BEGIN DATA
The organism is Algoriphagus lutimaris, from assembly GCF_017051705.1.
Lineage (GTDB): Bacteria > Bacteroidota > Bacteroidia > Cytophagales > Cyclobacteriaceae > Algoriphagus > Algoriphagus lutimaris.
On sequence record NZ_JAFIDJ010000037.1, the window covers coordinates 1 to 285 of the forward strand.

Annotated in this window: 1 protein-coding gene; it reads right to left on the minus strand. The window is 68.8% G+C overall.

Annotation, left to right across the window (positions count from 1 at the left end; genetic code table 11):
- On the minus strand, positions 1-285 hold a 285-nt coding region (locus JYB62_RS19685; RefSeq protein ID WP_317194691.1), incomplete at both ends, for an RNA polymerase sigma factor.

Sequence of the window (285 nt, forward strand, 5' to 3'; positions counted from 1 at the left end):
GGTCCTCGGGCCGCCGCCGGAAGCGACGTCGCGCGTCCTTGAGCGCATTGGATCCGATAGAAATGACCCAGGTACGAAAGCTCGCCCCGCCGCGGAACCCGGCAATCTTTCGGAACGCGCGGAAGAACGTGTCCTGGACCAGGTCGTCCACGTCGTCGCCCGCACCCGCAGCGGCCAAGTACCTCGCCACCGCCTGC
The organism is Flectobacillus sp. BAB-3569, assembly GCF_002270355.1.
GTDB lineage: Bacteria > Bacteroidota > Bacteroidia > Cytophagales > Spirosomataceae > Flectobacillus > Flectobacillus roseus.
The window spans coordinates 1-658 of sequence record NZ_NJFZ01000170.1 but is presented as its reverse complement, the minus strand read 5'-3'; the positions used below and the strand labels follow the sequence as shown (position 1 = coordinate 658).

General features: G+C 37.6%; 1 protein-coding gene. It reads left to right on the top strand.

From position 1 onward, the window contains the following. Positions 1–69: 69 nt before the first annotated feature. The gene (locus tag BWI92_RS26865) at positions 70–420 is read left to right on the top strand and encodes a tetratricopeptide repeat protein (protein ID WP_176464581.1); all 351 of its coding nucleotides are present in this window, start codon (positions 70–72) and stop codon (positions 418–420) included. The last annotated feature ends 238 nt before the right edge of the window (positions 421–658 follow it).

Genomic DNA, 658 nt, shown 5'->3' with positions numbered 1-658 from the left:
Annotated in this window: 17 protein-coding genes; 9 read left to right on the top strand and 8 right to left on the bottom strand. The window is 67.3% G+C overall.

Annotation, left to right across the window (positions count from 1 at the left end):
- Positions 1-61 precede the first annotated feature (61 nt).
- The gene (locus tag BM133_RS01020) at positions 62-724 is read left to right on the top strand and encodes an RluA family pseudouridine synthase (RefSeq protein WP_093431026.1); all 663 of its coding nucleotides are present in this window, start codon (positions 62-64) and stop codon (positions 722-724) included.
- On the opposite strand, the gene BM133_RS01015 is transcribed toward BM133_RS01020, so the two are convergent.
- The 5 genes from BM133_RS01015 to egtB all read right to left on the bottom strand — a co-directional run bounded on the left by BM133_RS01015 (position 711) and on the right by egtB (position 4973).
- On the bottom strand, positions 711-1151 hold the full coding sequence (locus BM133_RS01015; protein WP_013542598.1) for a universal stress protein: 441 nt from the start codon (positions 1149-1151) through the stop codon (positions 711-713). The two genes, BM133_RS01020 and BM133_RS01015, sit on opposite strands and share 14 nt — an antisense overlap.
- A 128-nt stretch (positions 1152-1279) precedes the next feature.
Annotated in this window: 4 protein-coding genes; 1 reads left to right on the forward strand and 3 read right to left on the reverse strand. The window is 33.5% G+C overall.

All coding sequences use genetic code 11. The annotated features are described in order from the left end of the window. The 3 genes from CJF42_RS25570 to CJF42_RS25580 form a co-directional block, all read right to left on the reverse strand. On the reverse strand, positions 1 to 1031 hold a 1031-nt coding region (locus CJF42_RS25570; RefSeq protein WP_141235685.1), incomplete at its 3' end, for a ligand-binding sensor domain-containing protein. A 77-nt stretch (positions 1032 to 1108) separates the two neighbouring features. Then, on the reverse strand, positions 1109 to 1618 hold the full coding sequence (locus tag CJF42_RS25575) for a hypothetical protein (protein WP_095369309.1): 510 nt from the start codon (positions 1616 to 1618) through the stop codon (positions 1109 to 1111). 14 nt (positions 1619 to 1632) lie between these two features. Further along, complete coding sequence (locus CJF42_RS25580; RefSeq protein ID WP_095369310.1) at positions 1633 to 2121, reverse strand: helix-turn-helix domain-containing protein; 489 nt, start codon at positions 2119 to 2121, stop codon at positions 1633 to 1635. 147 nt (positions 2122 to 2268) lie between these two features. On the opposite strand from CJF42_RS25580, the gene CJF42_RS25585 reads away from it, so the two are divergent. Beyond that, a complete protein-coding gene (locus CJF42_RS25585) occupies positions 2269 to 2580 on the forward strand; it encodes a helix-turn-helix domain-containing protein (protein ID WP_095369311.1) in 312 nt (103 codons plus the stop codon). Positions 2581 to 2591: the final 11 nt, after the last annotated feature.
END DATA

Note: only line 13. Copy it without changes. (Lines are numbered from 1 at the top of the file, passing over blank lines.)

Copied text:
From position 1 onward, the window contains the following. Positions 1–69: 69 nt before the first annotated feature. The gene (locus tag BWI92_RS26865) at positions 70–420 is read left to right on the top strand and encodes a tetratricopeptide repeat protein (protein ID WP_176464581.1); all 351 of its coding nucleotides are present in this window, start codon (positions 70–72) and stop codon (positions 418–420) included. The last annotated feature ends 238 nt before the right edge of the window (positions 421–658 follow it).